• Jacob S. Kounin, Ph. D. Dissertation Advisor

  • William Wattenberg, Dissertation Committee

  • Fritz Redl, Dissertation Committee

  • A. F. Citron, Graduate course work.

    • Both Redl and Citron were associated with the Commission on Community Interrelations (C.C.I)


Jacob Kounin Professor Emeritus, Wayne State University, action research. She is expected to choose a problem in her own classroom or school. She focuses on her school because as a faculty advisor she sees a problem with the student council. She notes that over the last three years fewer students have been volunteering to serve on the council and that more students who do volunteer have been dropping out after only a couple of meetings. She decides to study all students’ perceptions and attitudes about student council with a questionnaire. She gets help with the questionnaire from teachers in the network. She collects and analyzes data; distributes the results to students,

Detroit, Michigan, 1970

Experimental Studies of

Rigidity and co-satiation

Exploratory Ecological Research

Classroom management and

Discipline.

Signal systems and Behavior

Settings.

Many collaborations with

Paul Gump.


Kounin s issues in classroom management
Kounin’s Issues in Classroom Management action research. She is expected to choose a problem in her own classroom or school. She focuses on her school because as a faculty advisor she sees a problem with the student council. She notes that over the last three years fewer students have been volunteering to serve on the council and that more students who do volunteer have been dropping out after only a couple of meetings. She decides to study all students’ perceptions and attitudes about student council with a questionnaire. She gets help with the questionnaire from teachers in the network. She collects and analyzes data; distributes the results to students,

  • The “Ripple Effect”

  • Withitness

  • Transitions

  • Overlapping

  • Group Focus

  • Variety

    • Satiation and co-satiation connections

  • Signal Systems and Behavior Settings


Roger Barker, action research. She is expected to choose a problem in her own classroom or school. She focuses on her school because as a faculty advisor she sees a problem with the student council. She notes that over the last three years fewer students have been volunteering to serve on the council and that more students who do volunteer have been dropping out after only a couple of meetings. She decides to study all students’ perceptions and attitudes about student council with a questionnaire. She gets help with the questionnaire from teachers in the network. She collects and analyzes data; distributes the results to students,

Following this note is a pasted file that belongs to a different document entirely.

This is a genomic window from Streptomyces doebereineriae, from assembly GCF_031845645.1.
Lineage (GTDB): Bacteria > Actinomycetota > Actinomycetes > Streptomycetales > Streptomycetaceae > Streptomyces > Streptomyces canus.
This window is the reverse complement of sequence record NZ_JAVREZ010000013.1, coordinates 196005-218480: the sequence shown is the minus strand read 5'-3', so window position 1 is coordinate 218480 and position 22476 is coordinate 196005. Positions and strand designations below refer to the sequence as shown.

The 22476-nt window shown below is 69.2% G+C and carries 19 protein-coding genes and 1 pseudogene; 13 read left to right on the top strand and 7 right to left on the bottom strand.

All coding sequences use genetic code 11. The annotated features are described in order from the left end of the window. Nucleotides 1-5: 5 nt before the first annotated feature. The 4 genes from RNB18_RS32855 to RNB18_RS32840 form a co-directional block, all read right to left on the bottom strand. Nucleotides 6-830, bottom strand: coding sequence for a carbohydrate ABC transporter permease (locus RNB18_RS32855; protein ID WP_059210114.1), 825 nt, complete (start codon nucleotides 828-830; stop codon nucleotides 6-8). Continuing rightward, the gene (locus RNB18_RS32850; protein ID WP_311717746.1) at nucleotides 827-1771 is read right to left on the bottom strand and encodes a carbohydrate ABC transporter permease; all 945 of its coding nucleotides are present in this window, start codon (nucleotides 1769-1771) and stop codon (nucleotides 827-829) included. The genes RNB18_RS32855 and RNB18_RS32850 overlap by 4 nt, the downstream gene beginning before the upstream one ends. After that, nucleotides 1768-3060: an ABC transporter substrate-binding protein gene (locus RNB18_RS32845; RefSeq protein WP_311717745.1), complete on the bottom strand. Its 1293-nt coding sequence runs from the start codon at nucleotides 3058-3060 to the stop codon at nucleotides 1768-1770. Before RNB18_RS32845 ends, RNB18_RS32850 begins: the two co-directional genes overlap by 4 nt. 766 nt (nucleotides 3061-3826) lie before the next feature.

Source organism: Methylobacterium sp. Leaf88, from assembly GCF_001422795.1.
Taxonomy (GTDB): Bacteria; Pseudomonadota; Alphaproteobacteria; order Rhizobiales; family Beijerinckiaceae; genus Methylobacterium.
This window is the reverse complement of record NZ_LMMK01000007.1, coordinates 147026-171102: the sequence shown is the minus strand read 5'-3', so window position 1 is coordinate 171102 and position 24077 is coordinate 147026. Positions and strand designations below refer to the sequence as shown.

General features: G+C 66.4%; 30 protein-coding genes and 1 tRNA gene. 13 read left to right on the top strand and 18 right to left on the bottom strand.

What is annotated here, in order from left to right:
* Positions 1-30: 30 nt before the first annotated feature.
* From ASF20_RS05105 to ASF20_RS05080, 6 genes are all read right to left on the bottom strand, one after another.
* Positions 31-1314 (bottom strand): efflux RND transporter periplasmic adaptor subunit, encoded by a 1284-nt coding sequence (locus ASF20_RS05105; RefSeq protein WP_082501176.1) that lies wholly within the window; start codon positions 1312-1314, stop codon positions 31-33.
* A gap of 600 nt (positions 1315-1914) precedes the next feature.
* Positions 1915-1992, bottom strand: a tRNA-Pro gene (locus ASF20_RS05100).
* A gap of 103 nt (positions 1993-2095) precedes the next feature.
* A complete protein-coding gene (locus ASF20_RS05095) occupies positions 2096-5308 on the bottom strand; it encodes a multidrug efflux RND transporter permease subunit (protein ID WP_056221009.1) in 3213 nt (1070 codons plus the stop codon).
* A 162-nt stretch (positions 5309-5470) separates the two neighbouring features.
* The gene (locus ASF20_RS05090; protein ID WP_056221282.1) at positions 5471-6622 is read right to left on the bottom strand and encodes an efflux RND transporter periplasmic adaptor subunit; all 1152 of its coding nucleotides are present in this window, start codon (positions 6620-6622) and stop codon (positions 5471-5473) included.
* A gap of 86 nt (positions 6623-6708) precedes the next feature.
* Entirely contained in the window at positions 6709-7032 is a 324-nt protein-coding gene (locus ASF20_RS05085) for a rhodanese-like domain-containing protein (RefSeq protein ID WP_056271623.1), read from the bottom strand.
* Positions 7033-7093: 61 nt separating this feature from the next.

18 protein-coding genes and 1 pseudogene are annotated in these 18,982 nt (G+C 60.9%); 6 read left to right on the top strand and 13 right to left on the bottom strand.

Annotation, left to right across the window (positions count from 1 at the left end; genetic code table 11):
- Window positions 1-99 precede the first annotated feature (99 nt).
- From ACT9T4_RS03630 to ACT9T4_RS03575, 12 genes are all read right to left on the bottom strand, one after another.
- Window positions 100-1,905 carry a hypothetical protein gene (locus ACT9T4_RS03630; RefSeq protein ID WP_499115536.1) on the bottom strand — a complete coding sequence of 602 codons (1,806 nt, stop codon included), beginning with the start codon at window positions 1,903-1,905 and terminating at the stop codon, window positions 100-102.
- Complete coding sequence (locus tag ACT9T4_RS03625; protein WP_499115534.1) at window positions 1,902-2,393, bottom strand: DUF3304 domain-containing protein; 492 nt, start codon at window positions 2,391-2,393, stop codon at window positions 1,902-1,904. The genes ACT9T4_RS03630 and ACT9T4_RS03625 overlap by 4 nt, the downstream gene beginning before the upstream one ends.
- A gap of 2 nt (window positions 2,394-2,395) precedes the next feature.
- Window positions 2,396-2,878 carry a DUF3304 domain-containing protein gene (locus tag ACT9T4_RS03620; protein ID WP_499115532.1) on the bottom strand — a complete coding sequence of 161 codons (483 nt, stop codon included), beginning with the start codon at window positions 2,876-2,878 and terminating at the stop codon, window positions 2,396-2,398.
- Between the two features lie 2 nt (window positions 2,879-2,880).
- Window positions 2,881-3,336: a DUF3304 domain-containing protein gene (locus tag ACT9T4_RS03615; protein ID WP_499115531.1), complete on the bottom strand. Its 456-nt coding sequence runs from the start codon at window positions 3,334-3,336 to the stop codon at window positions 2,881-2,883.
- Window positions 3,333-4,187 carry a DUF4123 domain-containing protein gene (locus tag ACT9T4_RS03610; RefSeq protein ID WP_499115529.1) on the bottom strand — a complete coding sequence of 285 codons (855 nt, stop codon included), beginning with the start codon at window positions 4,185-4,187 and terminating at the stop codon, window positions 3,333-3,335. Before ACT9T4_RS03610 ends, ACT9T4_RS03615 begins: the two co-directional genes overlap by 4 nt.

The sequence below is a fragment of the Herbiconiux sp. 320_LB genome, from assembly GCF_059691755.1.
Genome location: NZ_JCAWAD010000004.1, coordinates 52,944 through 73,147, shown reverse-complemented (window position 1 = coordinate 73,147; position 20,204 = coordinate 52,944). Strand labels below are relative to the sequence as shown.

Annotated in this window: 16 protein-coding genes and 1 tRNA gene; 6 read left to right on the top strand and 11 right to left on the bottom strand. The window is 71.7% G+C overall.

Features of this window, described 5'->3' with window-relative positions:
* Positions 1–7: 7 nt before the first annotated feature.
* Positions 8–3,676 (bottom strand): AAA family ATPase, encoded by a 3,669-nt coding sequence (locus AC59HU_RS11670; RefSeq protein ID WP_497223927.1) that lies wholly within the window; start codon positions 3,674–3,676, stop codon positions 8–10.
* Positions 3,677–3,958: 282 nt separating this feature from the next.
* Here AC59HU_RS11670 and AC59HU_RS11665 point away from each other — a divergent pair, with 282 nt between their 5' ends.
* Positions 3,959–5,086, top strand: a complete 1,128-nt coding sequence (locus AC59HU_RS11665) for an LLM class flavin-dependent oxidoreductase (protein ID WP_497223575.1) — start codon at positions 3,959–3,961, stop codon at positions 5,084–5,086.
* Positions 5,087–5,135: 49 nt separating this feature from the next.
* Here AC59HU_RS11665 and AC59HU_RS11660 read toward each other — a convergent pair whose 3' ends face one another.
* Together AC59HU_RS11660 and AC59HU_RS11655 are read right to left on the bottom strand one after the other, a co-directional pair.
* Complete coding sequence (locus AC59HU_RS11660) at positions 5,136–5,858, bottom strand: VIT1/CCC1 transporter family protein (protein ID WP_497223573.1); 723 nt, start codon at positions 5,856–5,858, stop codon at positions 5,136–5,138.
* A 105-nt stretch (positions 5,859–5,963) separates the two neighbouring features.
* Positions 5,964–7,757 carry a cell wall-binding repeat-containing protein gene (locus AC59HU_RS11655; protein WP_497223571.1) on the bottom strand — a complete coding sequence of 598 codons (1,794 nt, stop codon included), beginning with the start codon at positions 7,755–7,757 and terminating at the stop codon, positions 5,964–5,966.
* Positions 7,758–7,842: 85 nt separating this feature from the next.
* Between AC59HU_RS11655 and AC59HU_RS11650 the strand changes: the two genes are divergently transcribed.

1963,

Kurt Lewin Memorial Award

With Dembo and Lewin:

Frustration Regression

With Jacob Kounin:

Child Behavior and Development

Stream of Behavior

Behavior Settings

With Paul Gump:

Big School Small School


Paul Gump with Edna Friedman, WSU, action research. She is expected to choose a problem in her own classroom or school. She focuses on her school because as a faculty advisor she sees a problem with the student council. She notes that over the last three years fewer students have been volunteering to serve on the council and that more students who do volunteer have been dropping out after only a couple of meetings. She decides to study all students’ perceptions and attitudes about student council with a questionnaire. She gets help with the questionnaire from teachers in the network. She collects and analyzes data; distributes the results to students,

Detroit, Michigan, 1970


Some useful general references
Some Useful General References action research. She is expected to choose a problem in her own classroom or school. She focuses on her school because as a faculty advisor she sees a problem with the student council. She notes that over the last three years fewer students have been volunteering to serve on the council and that more students who do volunteer have been dropping out after only a couple of meetings. She decides to study all students’ perceptions and attitudes about student council with a questionnaire. She gets help with the questionnaire from teachers in the network. She collects and analyzes data; distributes the results to students,

  • Brody C.(Chair), Baloche, L., Schmuck, R., Sherman, L., and Sharan, Y. (2004). The Past and Future of Cooperative Learning: Perspectives from Leaders in the IASCE. Panel Session at IASCE Conference (draft version), Singapore, June ‏2004http://www.users.muohio.edu/shermalw/iasce's history.doc

  • Morton Hunt (1993). The Story of Psychology. New York: Doubleday.

  • Alfred F. Marrow (1969). The Practical Theorist: The Life and Work of Kurt Lewin. New York: Basic Books.

  • The Journal of Social Issues and The Society for the Psychological Study of Social Issues (SPSSI), especially the list of Lewin Memorial Award Winners.